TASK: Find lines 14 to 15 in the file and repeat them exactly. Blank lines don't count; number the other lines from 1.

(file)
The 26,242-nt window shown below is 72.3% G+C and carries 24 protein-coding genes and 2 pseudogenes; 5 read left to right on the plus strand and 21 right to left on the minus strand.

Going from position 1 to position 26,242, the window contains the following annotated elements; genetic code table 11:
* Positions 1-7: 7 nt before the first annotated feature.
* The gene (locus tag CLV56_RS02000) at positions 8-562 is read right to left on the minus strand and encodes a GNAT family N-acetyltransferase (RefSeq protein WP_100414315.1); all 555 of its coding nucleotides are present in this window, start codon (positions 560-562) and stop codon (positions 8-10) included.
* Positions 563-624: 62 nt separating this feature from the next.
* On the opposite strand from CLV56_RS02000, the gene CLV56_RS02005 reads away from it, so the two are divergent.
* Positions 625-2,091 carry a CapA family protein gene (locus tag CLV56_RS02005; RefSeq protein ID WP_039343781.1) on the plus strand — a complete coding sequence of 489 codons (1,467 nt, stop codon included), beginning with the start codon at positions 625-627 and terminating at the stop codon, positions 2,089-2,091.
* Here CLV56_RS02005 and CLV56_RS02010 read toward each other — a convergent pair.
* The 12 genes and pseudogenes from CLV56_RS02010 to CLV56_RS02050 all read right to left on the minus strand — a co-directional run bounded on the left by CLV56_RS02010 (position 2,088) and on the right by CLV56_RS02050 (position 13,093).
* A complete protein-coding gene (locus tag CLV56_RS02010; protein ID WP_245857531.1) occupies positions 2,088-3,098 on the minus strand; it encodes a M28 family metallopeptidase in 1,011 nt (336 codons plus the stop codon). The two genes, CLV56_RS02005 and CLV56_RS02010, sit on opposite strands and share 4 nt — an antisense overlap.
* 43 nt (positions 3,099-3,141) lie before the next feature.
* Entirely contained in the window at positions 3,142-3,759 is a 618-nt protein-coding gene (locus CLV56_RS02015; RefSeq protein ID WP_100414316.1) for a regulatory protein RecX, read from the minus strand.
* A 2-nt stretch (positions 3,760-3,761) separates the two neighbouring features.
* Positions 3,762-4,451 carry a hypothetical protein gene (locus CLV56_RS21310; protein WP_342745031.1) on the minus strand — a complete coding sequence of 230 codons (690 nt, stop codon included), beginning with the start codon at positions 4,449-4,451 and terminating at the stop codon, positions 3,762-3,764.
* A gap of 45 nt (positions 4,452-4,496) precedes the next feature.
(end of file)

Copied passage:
* Positions 3,762-4,451 carry a hypothetical protein gene (locus CLV56_RS21310; protein WP_342745031.1) on the minus strand — a complete coding sequence of 230 codons (690 nt, stop codon included), beginning with the start codon at positions 4,449-4,451 and terminating at the stop codon, positions 3,762-3,764.
* A gap of 45 nt (positions 4,452-4,496) precedes the next feature.